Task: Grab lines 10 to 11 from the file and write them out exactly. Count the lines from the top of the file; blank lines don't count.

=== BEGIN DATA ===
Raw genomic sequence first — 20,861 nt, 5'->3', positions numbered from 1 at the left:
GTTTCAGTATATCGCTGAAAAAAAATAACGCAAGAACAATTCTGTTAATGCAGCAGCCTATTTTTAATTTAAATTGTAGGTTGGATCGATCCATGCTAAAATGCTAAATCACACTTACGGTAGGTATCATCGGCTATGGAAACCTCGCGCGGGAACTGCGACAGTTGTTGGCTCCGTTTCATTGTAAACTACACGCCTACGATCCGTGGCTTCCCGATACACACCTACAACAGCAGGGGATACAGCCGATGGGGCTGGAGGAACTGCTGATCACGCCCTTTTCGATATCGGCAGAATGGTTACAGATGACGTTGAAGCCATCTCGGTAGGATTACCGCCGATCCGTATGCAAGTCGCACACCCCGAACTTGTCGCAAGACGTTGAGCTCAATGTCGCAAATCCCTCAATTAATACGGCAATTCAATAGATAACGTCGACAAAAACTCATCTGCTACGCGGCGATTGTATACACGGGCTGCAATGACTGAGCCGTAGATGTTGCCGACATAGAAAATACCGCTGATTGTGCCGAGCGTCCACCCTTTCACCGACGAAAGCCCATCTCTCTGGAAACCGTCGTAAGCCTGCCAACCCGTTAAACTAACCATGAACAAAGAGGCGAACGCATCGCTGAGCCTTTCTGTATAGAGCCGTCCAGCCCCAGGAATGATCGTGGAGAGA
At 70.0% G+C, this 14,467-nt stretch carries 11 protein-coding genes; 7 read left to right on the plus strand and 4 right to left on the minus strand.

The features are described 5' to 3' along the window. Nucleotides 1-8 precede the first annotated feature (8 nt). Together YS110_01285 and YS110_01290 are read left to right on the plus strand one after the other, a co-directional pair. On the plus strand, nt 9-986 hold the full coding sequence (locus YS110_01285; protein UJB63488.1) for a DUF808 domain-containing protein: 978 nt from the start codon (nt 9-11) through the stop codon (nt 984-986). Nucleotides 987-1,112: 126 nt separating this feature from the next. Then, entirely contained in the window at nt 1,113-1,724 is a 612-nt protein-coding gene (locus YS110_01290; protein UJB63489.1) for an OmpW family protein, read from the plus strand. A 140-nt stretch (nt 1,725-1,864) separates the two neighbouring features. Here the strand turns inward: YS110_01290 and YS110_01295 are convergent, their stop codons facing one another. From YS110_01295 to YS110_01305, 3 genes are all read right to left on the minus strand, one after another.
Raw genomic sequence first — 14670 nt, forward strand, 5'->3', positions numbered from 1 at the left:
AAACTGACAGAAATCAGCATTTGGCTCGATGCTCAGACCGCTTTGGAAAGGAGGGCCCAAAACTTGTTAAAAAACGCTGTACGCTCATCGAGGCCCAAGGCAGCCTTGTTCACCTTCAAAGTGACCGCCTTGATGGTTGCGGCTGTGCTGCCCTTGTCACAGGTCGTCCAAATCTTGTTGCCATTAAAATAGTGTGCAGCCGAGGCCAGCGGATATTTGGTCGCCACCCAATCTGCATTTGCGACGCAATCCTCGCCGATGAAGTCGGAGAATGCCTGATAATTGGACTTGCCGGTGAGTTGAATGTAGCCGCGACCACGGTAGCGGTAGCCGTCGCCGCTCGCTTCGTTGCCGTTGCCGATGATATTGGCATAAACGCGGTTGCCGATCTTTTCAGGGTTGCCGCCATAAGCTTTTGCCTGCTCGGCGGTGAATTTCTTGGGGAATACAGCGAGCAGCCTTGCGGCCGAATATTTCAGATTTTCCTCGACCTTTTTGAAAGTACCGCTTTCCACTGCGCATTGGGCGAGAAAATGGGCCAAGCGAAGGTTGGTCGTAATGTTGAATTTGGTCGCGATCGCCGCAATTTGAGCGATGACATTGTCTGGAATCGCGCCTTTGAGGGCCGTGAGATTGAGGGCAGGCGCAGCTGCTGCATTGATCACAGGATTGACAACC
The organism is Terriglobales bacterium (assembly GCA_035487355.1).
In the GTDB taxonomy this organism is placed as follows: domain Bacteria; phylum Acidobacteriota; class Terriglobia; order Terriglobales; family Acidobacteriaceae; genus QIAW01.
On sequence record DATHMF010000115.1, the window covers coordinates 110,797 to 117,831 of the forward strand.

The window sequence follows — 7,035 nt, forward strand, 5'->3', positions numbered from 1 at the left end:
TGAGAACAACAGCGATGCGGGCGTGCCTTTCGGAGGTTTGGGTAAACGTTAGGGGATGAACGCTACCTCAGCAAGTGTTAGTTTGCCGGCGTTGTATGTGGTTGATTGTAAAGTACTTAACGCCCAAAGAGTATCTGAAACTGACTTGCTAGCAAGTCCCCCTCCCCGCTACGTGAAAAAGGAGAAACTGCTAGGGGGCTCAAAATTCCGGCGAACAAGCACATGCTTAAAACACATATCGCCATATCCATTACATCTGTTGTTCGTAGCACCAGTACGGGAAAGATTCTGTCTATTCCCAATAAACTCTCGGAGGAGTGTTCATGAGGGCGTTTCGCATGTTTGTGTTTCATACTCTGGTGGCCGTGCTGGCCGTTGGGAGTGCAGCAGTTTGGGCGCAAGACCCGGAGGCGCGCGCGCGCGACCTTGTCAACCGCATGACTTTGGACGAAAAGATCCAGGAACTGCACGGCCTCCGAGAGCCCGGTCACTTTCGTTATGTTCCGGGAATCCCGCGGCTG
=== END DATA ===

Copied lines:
The window sequence follows — 7,035 nt, forward strand, 5'->3', positions numbered from 1 at the left end:
TGAGAACAACAGCGATGCGGGCGTGCCTTTCGGAGGTTTGGGTAAACGTTAGGGGATGAACGCTACCTCAGCAAGTGTTAGTTTGCCGGCGTTGTATGTGGTTGATTGTAAAGTACTTAACGCCCAAAGAGTATCTGAAACTGACTTGCTAGCAAGTCCCCCTCCCCGCTACGTGAAAAAGGAGAAACTGCTAGGGGGCTCAAAATTCCGGCGAACAAGCACATGCTTAAAACACATATCGCCATATCCATTACATCTGTTGTTCGTAGCACCAGTACGGGAAAGATTCTGTCTATTCCCAATAAACTCTCGGAGGAGTGTTCATGAGGGCGTTTCGCATGTTTGTGTTTCATACTCTGGTGGCCGTGCTGGCCGTTGGGAGTGCAGCAGTTTGGGCGCAAGACCCGGAGGCGCGCGCGCGCGACCTTGTCAACCGCATGACTTTGGACGAAAAGATCCAGGAACTGCACGGCCTCCGAGAGCCCGGTCACTTTCGTTATGTTCCGGGAATCCCGCGGCTG